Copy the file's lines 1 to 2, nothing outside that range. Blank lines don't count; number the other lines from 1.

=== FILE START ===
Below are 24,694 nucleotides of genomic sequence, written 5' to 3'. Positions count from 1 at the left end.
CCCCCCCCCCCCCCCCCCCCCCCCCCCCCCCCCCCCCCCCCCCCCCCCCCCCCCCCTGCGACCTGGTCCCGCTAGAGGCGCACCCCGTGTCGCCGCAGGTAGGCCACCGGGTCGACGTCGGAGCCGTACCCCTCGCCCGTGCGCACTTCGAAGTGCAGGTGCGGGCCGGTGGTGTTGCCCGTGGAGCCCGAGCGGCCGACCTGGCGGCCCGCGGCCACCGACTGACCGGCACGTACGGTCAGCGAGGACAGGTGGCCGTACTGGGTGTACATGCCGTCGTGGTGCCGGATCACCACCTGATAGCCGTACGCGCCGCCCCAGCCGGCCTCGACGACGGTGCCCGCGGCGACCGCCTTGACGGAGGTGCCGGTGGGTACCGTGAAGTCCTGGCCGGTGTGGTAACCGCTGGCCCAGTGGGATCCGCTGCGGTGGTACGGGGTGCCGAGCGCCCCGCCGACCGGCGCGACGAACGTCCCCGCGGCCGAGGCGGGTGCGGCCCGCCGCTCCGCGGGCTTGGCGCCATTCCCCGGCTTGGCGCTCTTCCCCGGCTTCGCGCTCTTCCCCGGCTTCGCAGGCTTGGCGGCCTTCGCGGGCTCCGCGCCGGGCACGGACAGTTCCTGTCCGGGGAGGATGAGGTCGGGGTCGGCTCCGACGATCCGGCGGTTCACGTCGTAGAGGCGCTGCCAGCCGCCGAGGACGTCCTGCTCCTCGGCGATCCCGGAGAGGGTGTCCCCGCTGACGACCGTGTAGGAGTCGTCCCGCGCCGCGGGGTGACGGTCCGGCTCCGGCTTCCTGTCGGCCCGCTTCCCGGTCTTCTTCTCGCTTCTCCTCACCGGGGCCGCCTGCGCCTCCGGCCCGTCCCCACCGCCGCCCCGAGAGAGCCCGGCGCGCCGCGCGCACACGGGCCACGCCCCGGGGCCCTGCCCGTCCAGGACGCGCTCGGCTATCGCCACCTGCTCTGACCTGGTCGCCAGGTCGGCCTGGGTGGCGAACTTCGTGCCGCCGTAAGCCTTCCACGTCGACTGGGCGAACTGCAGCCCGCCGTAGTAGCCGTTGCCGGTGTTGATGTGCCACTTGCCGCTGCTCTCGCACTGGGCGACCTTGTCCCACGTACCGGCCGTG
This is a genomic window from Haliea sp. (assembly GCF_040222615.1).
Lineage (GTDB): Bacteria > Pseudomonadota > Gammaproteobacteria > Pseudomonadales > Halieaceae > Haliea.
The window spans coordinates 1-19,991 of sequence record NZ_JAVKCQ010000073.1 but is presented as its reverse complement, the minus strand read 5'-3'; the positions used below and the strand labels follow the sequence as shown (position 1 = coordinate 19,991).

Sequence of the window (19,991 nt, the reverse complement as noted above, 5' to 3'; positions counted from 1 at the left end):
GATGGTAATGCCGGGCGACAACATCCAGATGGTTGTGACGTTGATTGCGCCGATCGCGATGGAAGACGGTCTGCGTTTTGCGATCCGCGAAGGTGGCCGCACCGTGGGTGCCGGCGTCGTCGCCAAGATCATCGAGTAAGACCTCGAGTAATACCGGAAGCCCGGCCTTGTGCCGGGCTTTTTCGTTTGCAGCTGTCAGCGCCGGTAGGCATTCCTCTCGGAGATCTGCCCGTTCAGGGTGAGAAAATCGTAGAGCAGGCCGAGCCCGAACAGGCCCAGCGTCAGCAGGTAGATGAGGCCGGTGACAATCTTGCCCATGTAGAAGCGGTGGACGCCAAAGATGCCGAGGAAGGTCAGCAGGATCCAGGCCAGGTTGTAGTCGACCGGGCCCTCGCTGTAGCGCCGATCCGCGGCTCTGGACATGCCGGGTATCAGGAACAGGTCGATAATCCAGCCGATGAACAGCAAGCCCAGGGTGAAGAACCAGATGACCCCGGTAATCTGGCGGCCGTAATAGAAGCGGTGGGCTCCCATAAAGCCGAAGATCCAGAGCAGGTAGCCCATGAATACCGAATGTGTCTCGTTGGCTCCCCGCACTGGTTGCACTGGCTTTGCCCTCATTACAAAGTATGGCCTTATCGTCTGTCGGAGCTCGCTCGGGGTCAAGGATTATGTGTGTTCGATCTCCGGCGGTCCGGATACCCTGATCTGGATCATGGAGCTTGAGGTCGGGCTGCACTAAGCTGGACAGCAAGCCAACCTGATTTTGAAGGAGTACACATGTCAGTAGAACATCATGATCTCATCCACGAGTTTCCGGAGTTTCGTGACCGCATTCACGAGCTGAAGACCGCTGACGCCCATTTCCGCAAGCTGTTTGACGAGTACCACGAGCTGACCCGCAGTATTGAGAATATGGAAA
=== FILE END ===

Below are 24,694 nucleotides of genomic sequence, written 5' to 3'. Positions count from 1 at the left end.
CCCCCCCCCCCCCCCCCCCCCCCCCCCCCCCCCCCCCCCCCCCCCCCCCCCCCCCCTGCGACCTGGTCCCGCTAGAGGCGCACCCCGTGTCGCCGCAGGTAGGCCACCGGGTCGACGTCGGAGCCGTACCCCTCGCCCGTGCGCACTTCGAAGTGCAGGTGCGGGCCGGTGGTGTTGCCCGTGGAGCCCGAGCGGCCGACCTGGCGGCCCGCGGCCACCGACTGACCGGCACGTACGGTCAGCGAGGACAGGTGGCCGTACTGGGTGTACATGCCGTCGTGGTGCCGGATCACCACCTGATAGCCGTACGCGCCGCCCCAGCCGGCCTCGACGACGGTGCCCGCGGCGACCGCCTTGACGGAGGTGCCGGTGGGTACCGTGAAGTCCTGGCCGGTGTGGTAACCGCTGGCCCAGTGGGATCCGCTGCGGTGGTACGGGGTGCCGAGCGCCCCGCCGACCGGCGCGACGAACGTCCCCGCGGCCGAGGCGGGTGCGGCCCGCCGCTCCGCGGGCTTGGCGCCATTCCCCGGCTTGGCGCTCTTCCCCGGCTTCGCGCTCTTCCCCGGCTTCGCAGGCTTGGCGGCCTTCGCGGGCTCCGCGCCGGGCACGGACAGTTCCTGTCCGGGGAGGATGAGGTCGGGGTCGGCTCCGACGATCCGGCGGTTCACGTCGTAGAGGCGCTGCCAGCCGCCGAGGACGTCCTGCTCCTCGGCGATCCCGGAGAGGGTGTCCCCGCTGACGACCGTGTAGGAGTCGTCCCGCGCCGCGGGGTGACGGTCCGGCTCCGGCTTCCTGTCGGCCCGCTTCCCGGTCTTCTTCTCGCTTCTCCTCACCGGGGCCGCCTGCGCCTCCGGCCCGTCCCCACCGCCGCCCCGAGAGAGCCCGGCGCGCCGCGCGCACACGGGCCACGCCCCGGGGCCCTGCCCGTCCAGGACGCGCTCGGCTATCGCCACCTGCTCTGACCTGGTCGCCAGGTCGGCCTGGGTGGCGAACTTCGTGCCGCCGTAAGCCTTCCACGTCGACTGGGCGAACTGCAGCCCGCCGTAGTAGCCGTTGCCGGTGTTGATGTGCCACTTGCCGCTGCTCTCGCACTGGGCGACCTTGTCCCACGTACCGGCCGTG